(Reuters) - Home Depot Inc’s profit and revenue beat market estimates for the sixth straight quarter as more shoppers visited the No.1 U.S. home improvement chain and, on an average, spent more in an improving housing market.
Shares of the company, which raised its quarterly dividend by 15.7 percent to $1.03 per share, were up 2.6 percent in premarket trading. Smaller rival Lowe’s Cos Inc was up 0.9 percent.
The U.S. housing market has been on a winning streak, helped by rising employment and higher wages. That has encouraged homeowners to buy new homes or remodel existing ones, benefiting Home Depot and Lowe’s.
“We believe the (Home Depot) story offers a combination of macro and internal drivers which we expect to stay healthy in 2018,” Morgan Stanley analyst Simeon Gutman said in a note.
U.S. housing starts jumped 9.7 percent in January, to their highest level since October 2016, while homebuilding rose to a more-than-one-year high, according to Commerce Department data released last week.
Home Depot said Tuesday sales at its stores open for more than a year rose 7.5 percent in the fourth quarter ended Jan. 28. That beat analysts’ average estimate of a 6.5 percent increase, according to Thomson Reuters I/B/E/S.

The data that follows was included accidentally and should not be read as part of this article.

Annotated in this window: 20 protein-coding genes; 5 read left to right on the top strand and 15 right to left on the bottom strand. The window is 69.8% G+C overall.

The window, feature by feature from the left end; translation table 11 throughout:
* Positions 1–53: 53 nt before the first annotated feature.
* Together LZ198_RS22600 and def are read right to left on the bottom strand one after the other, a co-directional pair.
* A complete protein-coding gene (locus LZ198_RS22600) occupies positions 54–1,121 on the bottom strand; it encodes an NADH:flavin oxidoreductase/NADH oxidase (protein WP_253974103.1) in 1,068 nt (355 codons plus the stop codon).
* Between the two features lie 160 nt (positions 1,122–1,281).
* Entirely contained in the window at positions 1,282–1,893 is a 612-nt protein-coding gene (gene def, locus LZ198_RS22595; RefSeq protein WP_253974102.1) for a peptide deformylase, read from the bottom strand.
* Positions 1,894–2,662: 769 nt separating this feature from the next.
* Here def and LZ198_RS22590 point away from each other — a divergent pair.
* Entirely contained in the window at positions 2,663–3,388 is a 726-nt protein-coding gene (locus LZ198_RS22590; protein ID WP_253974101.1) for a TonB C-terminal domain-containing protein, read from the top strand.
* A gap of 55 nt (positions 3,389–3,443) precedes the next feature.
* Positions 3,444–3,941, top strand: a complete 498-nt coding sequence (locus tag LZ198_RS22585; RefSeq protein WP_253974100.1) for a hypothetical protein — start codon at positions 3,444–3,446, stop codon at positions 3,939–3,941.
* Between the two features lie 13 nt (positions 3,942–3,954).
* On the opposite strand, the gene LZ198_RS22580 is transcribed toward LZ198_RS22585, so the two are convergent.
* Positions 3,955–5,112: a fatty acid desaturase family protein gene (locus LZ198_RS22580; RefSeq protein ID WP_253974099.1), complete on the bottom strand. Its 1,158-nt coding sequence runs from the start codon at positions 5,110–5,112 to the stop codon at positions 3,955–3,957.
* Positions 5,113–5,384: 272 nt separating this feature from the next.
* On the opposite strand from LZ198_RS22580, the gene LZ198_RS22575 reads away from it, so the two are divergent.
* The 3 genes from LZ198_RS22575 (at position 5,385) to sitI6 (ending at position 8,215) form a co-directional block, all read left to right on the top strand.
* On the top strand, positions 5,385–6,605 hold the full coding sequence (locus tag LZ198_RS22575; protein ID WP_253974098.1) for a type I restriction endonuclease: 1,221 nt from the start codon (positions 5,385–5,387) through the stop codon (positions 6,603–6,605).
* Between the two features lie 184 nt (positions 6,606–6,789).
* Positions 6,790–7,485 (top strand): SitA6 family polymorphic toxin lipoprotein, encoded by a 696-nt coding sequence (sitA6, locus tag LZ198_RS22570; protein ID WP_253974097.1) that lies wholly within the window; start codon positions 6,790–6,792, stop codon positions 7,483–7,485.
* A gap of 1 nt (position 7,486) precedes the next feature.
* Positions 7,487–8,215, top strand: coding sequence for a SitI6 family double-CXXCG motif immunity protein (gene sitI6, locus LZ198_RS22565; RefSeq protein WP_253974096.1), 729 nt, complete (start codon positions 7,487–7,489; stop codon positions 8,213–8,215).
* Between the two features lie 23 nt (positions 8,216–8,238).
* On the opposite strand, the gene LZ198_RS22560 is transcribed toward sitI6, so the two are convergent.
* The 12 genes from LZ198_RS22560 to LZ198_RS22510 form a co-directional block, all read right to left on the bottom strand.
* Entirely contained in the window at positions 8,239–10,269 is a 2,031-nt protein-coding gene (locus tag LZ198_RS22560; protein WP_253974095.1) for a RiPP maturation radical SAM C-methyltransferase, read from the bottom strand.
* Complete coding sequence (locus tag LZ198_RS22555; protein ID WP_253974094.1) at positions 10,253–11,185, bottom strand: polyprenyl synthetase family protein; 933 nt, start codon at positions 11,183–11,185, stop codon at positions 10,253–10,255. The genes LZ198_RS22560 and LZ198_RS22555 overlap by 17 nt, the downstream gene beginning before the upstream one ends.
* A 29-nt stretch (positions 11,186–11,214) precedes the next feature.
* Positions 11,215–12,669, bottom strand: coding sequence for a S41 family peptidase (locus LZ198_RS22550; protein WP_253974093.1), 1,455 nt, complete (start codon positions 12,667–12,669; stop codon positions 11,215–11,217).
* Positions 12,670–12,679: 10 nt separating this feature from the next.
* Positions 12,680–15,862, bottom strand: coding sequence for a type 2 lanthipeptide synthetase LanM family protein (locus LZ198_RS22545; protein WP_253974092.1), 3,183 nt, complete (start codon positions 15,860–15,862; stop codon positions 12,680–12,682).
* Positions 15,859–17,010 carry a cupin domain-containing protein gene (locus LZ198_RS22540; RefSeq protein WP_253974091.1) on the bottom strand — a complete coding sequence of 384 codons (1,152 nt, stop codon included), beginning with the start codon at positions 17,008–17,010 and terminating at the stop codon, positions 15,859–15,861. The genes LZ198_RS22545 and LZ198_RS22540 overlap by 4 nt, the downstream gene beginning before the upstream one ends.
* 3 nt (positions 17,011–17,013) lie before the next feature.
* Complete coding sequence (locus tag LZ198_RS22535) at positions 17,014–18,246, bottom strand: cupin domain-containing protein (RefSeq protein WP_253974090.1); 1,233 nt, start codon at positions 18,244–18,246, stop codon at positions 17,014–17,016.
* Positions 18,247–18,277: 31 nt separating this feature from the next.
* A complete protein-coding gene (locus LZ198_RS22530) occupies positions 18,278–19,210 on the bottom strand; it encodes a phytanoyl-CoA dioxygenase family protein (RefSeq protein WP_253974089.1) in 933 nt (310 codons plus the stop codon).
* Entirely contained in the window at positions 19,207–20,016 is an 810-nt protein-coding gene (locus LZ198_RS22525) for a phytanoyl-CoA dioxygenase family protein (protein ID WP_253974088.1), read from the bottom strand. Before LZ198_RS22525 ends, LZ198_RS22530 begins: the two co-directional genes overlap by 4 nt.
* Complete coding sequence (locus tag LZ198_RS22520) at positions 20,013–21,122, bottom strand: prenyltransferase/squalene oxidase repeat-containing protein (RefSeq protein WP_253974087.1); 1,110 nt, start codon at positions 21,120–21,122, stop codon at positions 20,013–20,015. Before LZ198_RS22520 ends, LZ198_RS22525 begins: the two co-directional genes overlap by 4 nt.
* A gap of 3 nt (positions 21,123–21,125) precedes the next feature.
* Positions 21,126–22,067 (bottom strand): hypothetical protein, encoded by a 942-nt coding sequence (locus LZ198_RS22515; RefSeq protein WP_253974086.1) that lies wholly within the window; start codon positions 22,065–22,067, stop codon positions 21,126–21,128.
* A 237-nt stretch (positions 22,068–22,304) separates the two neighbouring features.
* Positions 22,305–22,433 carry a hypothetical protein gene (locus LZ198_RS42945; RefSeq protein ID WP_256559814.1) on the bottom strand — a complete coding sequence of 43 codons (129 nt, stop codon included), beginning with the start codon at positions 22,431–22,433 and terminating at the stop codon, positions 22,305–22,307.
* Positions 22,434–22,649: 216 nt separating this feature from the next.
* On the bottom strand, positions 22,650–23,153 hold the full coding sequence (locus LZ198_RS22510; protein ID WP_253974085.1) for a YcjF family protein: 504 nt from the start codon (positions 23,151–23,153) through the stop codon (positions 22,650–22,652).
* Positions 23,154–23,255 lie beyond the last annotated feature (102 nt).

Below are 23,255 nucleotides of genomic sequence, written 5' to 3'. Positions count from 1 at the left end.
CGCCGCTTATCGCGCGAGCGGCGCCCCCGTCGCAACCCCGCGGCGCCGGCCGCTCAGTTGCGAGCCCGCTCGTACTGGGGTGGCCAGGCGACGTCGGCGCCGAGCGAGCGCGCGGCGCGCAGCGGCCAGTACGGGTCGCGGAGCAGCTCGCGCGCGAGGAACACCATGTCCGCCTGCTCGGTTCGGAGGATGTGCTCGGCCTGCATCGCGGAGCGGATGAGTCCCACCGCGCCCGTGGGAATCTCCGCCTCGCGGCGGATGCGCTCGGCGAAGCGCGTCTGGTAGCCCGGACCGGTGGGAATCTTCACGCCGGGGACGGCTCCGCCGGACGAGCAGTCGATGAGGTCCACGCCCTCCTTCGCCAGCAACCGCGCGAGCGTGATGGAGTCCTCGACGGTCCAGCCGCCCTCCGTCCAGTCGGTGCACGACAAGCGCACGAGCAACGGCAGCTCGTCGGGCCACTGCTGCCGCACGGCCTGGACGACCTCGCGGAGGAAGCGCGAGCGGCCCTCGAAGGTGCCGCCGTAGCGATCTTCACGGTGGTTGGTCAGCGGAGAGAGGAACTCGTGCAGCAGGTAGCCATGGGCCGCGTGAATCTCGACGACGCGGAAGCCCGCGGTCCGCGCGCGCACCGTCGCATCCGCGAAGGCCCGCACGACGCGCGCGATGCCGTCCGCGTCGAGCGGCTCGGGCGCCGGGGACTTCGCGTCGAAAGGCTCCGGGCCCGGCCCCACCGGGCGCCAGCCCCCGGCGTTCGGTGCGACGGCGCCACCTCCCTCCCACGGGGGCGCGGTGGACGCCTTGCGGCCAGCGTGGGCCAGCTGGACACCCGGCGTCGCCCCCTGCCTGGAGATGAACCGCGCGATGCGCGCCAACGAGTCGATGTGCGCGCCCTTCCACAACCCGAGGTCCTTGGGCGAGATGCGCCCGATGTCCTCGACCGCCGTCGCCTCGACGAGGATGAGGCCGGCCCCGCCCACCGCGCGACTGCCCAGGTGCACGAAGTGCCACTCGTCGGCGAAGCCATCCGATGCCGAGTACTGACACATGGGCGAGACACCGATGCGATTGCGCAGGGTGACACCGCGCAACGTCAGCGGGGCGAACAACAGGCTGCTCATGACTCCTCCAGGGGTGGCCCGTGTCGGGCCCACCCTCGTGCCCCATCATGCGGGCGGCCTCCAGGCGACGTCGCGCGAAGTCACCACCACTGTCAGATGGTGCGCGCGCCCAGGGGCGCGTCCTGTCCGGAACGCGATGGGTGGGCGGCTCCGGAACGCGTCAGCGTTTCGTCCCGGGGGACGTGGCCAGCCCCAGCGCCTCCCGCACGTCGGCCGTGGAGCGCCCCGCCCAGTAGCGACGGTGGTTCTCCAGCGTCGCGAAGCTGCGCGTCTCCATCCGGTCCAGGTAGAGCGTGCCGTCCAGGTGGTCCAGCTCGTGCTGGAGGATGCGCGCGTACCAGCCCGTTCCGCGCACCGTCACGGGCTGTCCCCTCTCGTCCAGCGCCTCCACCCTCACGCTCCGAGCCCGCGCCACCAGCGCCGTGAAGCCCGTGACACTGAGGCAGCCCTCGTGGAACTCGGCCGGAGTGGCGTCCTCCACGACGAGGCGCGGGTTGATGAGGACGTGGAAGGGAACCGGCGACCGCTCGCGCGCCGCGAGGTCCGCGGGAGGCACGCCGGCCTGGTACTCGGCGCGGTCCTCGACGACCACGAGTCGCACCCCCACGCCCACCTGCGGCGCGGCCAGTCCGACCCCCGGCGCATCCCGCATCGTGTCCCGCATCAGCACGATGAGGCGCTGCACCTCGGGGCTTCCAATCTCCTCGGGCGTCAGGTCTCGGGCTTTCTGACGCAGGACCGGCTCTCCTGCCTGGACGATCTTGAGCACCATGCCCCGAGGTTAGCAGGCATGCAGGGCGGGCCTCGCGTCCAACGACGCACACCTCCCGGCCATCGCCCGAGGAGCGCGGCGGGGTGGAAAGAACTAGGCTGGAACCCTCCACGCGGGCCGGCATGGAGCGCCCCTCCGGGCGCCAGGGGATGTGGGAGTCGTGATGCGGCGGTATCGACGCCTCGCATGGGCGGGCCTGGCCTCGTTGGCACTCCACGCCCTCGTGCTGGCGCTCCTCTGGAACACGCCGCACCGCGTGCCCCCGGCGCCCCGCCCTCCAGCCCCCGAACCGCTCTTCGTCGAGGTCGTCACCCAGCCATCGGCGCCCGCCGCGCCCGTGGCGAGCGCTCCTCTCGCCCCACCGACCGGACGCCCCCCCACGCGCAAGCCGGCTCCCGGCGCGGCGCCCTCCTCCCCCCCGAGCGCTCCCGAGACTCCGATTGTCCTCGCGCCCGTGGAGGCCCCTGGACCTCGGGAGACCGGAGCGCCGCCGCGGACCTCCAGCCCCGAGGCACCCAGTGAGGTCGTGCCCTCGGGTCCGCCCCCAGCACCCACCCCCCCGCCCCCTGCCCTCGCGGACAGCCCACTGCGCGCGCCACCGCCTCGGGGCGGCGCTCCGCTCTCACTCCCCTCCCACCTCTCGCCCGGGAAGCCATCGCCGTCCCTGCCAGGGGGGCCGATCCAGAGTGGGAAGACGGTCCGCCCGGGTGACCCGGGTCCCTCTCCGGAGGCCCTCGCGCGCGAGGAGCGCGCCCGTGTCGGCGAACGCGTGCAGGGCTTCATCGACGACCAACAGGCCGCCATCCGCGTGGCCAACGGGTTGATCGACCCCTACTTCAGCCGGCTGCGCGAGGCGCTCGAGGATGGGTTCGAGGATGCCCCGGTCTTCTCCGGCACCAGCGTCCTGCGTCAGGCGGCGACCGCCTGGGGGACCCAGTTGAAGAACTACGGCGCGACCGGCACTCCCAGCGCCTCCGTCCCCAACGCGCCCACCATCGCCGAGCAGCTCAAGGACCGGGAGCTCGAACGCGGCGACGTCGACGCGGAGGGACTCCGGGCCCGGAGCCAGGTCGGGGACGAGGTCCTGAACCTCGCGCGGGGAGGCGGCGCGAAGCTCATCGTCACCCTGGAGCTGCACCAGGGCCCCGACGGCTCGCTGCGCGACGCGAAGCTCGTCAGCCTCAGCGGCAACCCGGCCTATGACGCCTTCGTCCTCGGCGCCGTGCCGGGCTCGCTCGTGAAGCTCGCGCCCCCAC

The number of customer transactions rose 2 percent in the quarter, while the average check value rose 5.5 percent.
The company’s shares have risen about 32 percent in the past 12 months, outpacing the roughly 26 percent increase in Lowe’s and the 21 percent gain in the S&P 500 consumer discretionary index.
Home Depot’s results are in contrast to that of Walmart Inc, which on Tuesday reported a lower-than-expected quarterly profit and posted a sharp drop in online sales growth during the holiday period.
Home Depot forecast comparable store sales growth of 5 percent for its current fiscal year, shy of analysts’ estimates of a 5.4 percent increase.
But, the forecast matched Gutman’s expectations and “... is a clear indication that the segment is strong and consumers are allocating their spending dollars towards home improvement.”
The retailer’s quarterly net sales rose 7.5 percent to $23.88 billion, beating estimates of $23.66 billion.
Home Depot’s profit rose 2 percent to $1.78 billion, or $1.52 per share, though growth was curbed by a $127 million charge related to the U.S. tax law changes.
Its adjusted earnings of $1.69 per share beat analysts’ estimate of $1.61.
Reporting by Aishwarya Venugopal in Bengaluru; Editing by Savio D'Souza and Sayantani Ghosh